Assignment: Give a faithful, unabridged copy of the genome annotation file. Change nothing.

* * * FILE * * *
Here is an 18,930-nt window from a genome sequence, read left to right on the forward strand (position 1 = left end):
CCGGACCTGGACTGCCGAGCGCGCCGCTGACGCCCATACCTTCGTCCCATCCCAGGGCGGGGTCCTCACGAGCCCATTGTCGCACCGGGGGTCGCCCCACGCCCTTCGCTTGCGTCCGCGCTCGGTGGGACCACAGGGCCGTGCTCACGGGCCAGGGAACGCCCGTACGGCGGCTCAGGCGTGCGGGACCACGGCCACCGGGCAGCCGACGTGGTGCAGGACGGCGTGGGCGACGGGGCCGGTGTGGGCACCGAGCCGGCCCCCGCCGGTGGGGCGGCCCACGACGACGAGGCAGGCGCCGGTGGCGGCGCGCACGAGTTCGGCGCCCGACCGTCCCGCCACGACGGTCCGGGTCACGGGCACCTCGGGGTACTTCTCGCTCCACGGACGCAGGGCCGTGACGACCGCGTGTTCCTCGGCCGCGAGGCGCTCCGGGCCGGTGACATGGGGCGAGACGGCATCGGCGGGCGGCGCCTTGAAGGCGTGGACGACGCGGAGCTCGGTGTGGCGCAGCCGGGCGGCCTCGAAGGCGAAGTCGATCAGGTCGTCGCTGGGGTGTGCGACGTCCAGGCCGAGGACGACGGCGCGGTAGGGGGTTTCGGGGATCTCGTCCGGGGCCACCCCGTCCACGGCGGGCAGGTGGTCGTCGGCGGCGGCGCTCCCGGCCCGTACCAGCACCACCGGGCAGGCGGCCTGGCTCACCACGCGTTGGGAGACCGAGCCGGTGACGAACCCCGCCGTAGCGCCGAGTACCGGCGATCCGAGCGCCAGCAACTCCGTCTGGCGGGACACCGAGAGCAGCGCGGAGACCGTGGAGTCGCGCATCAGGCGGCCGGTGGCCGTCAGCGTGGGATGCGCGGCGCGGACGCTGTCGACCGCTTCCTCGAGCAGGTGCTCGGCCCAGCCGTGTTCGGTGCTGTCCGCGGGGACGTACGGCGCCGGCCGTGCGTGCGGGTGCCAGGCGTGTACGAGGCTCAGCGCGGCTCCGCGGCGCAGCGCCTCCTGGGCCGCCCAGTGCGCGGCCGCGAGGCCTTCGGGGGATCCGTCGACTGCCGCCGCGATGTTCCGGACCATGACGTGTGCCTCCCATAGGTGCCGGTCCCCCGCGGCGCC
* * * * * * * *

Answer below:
Here is an 18,930-nt window from a genome sequence, read left to right on the forward strand (position 1 = left end):
CCGGACCTGGACTGCCGAGCGCGCCGCTGACGCCCATACCTTCGTCCCATCCCAGGGCGGGGTCCTCACGAGCCCATTGTCGCACCGGGGGTCGCCCCACGCCCTTCGCTTGCGTCCGCGCTCGGTGGGACCACAGGGCCGTGCTCACGGGCCAGGGAACGCCCGTACGGCGGCTCAGGCGTGCGGGACCACGGCCACCGGGCAGCCGACGTGGTGCAGGACGGCGTGGGCGACGGGGCCGGTGTGGGCACCGAGCCGGCCCCCGCCGGTGGGGCGGCCCACGACGACGAGGCAGGCGCCGGTGGCGGCGCGCACGAGTTCGGCGCCCGACCGTCCCGCCACGACGGTCCGGGTCACGGGCACCTCGGGGTACTTCTCGCTCCACGGACGCAGGGCCGTGACGACCGCGTGTTCCTCGGCCGCGAGGCGCTCCGGGCCGGTGACATGGGGCGAGACGGCATCGGCGGGCGGCGCCTTGAAGGCGTGGACGACGCGGAGCTCGGTGTGGCGCAGCCGGGCGGCCTCGAAGGCGAAGTCGATCAGGTCGTCGCTGGGGTGTGCGACGTCCAGGCCGAGGACGACGGCGCGGTAGGGGGTTTCGGGGATCTCGTCCGGGGCCACCCCGTCCACGGCGGGCAGGTGGTCGTCGGCGGCGGCGCTCCCGGCCCGTACCAGCACCACCGGGCAGGCGGCCTGGCTCACCACGCGTTGGGAGACCGAGCCGGTGACGAACCCCGCCGTAGCGCCGAGTACCGGCGATCCGAGCGCCAGCAACTCCGTCTGGCGGGACACCGAGAGCAGCGCGGAGACCGTGGAGTCGCGCATCAGGCGGCCGGTGGCCGTCAGCGTGGGATGCGCGGCGCGGACGCTGTCGACCGCTTCCTCGAGCAGGTGCTCGGCCCAGCCGTGTTCGGTGCTGTCCGCGGGGACGTACGGCGCCGGCCGTGCGTGCGGGTGCCAGGCGTGTACGAGGCTCAGCGCGGCTCCGCGGCGCAGCGCCTCCTGGGCCGCCCAGTGCGCGGCCGCGAGGCCTTCGGGGGATCCGTCGACTGCCGCCGCGATGTTCCGGACCATGACGTGTGCCTCCCATAGGTGCCGGTCCCCCGCGGCGCC